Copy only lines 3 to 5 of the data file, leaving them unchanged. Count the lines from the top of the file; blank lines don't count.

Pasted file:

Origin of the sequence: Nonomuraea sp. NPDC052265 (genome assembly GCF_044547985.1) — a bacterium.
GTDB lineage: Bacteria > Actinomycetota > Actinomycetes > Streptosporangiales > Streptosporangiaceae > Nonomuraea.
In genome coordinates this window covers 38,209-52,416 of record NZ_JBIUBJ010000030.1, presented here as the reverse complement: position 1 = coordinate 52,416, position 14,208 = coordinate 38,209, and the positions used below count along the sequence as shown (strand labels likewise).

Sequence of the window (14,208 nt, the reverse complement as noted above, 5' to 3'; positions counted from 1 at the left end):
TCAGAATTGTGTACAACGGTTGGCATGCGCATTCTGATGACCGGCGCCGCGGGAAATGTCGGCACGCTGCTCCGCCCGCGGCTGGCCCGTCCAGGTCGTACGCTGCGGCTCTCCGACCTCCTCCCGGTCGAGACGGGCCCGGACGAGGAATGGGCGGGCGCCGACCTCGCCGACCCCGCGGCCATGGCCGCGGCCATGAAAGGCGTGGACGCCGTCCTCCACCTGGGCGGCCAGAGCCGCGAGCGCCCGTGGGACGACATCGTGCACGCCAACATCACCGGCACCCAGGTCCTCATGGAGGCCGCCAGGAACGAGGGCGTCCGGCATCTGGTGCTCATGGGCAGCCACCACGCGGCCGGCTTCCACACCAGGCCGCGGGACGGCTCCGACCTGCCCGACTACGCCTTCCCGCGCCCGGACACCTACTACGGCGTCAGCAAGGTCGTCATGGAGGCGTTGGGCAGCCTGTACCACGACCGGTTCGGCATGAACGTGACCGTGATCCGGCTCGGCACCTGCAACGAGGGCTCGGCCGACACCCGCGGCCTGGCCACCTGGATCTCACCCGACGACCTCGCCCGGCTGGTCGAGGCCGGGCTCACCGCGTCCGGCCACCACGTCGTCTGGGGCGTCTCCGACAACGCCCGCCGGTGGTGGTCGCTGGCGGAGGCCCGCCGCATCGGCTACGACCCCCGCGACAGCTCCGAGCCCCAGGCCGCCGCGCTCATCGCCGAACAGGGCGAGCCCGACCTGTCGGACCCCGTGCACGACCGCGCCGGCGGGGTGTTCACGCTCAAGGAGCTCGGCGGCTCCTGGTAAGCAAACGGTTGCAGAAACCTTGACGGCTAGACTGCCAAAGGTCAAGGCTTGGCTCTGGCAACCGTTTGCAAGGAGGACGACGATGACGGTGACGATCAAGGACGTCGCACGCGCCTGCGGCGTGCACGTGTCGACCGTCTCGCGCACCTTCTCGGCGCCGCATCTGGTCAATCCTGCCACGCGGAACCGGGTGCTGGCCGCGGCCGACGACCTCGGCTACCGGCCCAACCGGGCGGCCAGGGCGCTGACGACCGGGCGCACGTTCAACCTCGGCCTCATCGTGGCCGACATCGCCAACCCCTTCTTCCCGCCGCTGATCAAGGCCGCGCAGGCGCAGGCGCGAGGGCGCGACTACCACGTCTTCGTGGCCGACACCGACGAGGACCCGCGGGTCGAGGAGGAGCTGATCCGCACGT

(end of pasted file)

In genome coordinates this window covers 38,209-52,416 of record NZ_JBIUBJ010000030.1, presented here as the reverse complement: position 1 = coordinate 52,416, position 14,208 = coordinate 38,209, and the positions used below count along the sequence as shown (strand labels likewise).

Sequence of the window (14,208 nt, the reverse complement as noted above, 5' to 3'; positions counted from 1 at the left end):
TCAGAATTGTGTACAACGGTTGGCATGCGCATTCTGATGACCGGCGCCGCGGGAAATGTCGGCACGCTGCTCCGCCCGCGGCTGGCCCGTCCAGGTCGTACGCTGCGGCTCTCCGACCTCCTCCCGGTCGAGACGGGCCCGGACGAGGAATGGGCGGGCGCCGACCTCGCCGACCCCGCGGCCATGGCCGCGGCCATGAAAGGCGTGGACGCCGTCCTCCACCTGGGCGGCCAGAGCCGCGAGCGCCCGTGGGACGACATCGTGCACGCCAACATCACCGGCACCCAGGTCCTCATGGAGGCCGCCAGGAACGAGGGCGTCCGGCATCTGGTGCTCATGGGCAGCCACCACGCGGCCGGCTTCCACACCAGGCCGCGGGACGGCTCCGACCTGCCCGACTACGCCTTCCCGCGCCCGGACACCTACTACGGCGTCAGCAAGGTCGTCATGGAGGCGTTGGGCAGCCTGTACCACGACCGGTTCGGCATGAACGTGACCGTGATCCGGCTCGGCACCTGCAACGAGGGCTCGGCCGACACCCGCGGCCTGGCCACCTGGATCTCACCCGACGACCTCGCCCGGCTGGTCGAGGCCGGGCTCACCGCGTCCGGCCACCACGTCGTCTGGGGCGTCTCCGACAACGCCCGCCGGTGGTGGTCGCTGGCGGAGGCCCGCCGCATCGGCTACGACCCCCGCGACAGCTCCGAGCCCCAGGCCGCCGCGCTCATCGCCGAACAGGGCGAGCCCGACCTGTCGGACCCCGTGCACGACCGCGCCGGCGGGGTGTTCACGCTCAAGGAGCTCGGCGGCTCCTGGTAAGCAAACGGTTGCAGAAACCTTGACGGCTAGACTGCCAAAGGTCAAGGCTTGGCTCTGGCAACCGTTTGCAAGGAGGACGACGATGACGGTGACGATCAAGGACGTCGCACGCGCCTGCGGCGTGCACGTGTCGACCGTCTCGCGCACCTTCTCGGCGCCGCATCTGGTCAATCCTGCCACGCGGAACCGGGTGCTGGCCGCGGCCGACGACCTCGGCTACCGGCCCAACCGGGCGGCCAGGGCGCTGACGACCGGGCGCACGTTCAACCTCGGCCTCATCGTGGCCGACATCGCCAACCCCTTCTTCCCGCCGCTGATCAAGGCCGCGCAGGCGCAGGCGCGAGGGCGCGACTACCACGTCTTCGTGGCCGACACCGACGAGGACCCGCGGGTCGAGGAGGAGCTGATCCGCACGT